Group 1A: Example 2.2


Group 1A: Example 2.2

A 70-year-old asymptomatic woman, screening examination. The faint cluster of crushed stone-like calcifications was not perceived. At her next screening examination 18 months later she was still asymptomatic and was called back for further assessment of the cluster of calcifications.

Ex. 2.2-1 & 2 Detail of the MLO projection in two consecutive screenings with an interval of 18 months. The barely perceptible cluster of discernible, crushed stone-like calcifications (within the circle) has evolved to a mixture of crushed stone-like and casting type calcifications, occupying a much larger volume.
Ex. 2.2-3 & 4 Stereoscopic images of one extremely distended TDLU (22 mm in diameter!). There are a few atrophic TDLUs in the surrounding tissue for comparison of size. The individual cancerous acini measure up to 2-3 mm in diameter, much larger than one entire normal sized TDLU. The central necrotic contents and the intraluminal calcification of some of the acini have fallen out during specimen preparation.
Ex. 2.2-5 & 6 Large-section histological images of the solitary TDLU at two different slice levels. The TDLU is extremely distended by in situ carcinoma, central necrosis, and amorphous calcifications.

Histological diagnosis: 18 mm ⊠ 11 mm ⊠ 8 mm Grade 3 in-situ carcinoma with solid and cribriform cell architecture, containing multiple foci of microinvasion.

Ex. 2.2-7 & 8 Intermediate magnification of the extremely distended acini containing solid cell proliferation, extensive central necrosis, and large intraluminal, amorphous calcifications.
Ex. 2.2-9 & 10 Stereoscopic images of atrophic breast tissue for comparison with the individual acini, which are greatly distended by in situ carcinoma.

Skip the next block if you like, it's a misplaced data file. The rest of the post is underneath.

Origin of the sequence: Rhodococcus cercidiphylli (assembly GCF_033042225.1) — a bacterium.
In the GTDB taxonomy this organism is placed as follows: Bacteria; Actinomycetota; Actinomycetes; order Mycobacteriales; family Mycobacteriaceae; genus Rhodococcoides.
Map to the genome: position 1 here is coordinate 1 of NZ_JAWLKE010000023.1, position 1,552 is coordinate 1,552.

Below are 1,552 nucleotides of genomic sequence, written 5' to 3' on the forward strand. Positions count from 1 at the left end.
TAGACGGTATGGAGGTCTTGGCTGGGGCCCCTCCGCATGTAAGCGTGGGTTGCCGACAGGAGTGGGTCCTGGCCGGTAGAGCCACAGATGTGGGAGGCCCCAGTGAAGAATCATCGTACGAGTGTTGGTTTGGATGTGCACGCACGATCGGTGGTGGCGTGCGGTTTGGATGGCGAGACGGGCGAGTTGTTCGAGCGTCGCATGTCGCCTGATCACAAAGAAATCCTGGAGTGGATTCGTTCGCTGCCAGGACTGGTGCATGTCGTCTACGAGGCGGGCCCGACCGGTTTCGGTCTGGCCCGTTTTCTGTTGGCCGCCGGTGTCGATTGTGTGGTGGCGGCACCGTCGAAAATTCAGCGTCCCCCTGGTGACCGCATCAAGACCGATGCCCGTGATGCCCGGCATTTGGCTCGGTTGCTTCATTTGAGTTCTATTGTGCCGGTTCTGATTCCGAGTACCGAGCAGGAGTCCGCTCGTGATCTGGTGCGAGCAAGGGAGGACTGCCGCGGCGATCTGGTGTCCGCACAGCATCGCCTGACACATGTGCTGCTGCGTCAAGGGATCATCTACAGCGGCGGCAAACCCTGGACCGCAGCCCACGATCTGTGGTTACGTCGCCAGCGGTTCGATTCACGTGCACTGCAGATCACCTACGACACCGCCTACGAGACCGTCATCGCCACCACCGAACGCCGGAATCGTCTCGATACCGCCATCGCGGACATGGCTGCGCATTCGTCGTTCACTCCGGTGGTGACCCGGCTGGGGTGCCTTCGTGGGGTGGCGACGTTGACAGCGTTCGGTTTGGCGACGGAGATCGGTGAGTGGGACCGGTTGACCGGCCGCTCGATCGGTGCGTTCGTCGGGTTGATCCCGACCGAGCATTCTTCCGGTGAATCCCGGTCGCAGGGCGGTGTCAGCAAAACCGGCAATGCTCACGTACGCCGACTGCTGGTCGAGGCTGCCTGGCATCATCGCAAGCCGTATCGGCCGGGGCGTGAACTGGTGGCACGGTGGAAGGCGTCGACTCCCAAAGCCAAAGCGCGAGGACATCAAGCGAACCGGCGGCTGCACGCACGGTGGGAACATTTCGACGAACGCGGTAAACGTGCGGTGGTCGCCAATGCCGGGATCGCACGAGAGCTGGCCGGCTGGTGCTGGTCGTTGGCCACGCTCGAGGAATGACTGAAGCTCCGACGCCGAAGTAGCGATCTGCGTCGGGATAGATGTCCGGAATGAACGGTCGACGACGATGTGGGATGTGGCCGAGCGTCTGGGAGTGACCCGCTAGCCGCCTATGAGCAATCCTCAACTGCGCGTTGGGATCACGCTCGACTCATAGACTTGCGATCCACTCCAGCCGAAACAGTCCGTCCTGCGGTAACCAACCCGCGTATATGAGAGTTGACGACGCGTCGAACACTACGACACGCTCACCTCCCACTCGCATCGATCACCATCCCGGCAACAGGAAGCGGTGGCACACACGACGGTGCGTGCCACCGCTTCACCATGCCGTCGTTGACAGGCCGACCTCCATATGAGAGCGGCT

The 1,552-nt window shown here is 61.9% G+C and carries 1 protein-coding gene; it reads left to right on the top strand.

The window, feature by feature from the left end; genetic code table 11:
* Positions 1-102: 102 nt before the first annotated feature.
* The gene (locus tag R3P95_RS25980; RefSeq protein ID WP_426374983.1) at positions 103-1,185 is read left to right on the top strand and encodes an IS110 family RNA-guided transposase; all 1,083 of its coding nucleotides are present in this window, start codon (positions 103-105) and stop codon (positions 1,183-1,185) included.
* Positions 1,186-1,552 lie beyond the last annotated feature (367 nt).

Ex. 2.2-11 Medium-power histological image (H & E) of an acinus with solid cell proliferation, central necrosis, and amorphous calcification.
Ex. 2.2-12 & 13 Higher-magnification stereoscopic subgross, thick-section (3D) images of the acini that have been greatly distended by the in situ carcinoma, necrosis, and amorphous calcifications. Some of the acini measure 2-3 mm, which is two to three times larger than an entire normal TDLU.
Ex. 2.2-14 Medium-power histological image (illumination with polarized light) of one acinus distended by solid cell proliferation (1), central necrosis (2), and amorphous calcification (3).
Ex. 2.2-15 & 16 Stereoscopic image pair of the surrounding normal breast tissue with pleated ducts and atrophic TDLUs.

Treatment and follow-up: Sector resection was performed. No postoperative radiotherapy or other adjuvant treatment was given. The patient had no evidence of breast cancer at the most recent follow-up, 12 years after operation.


The large-section histological image and the subgross 3D images clearly show that the disease was limited to a single, extremely distended TDLU. The malignant cells were confined to I the acini of the lobule and no ductal involvement was found. These observations are at odds with the conventional term “ductal” carcinoma in situ. Sefton R. Wellings and his co-workers pointed out that pathologists, viewing traditional, small histological sections, might have mistaken the extremely distended acini for ducts.1 The fact that the disease is restricted to a single, isolated TDLU should be a justification for less radical treatment, such as surgical excision alone without adjunctive therapy.

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Aug 1, 2020 | Posted by in ONCOLOGY | Comments Off on Group 1A: Example 2.2

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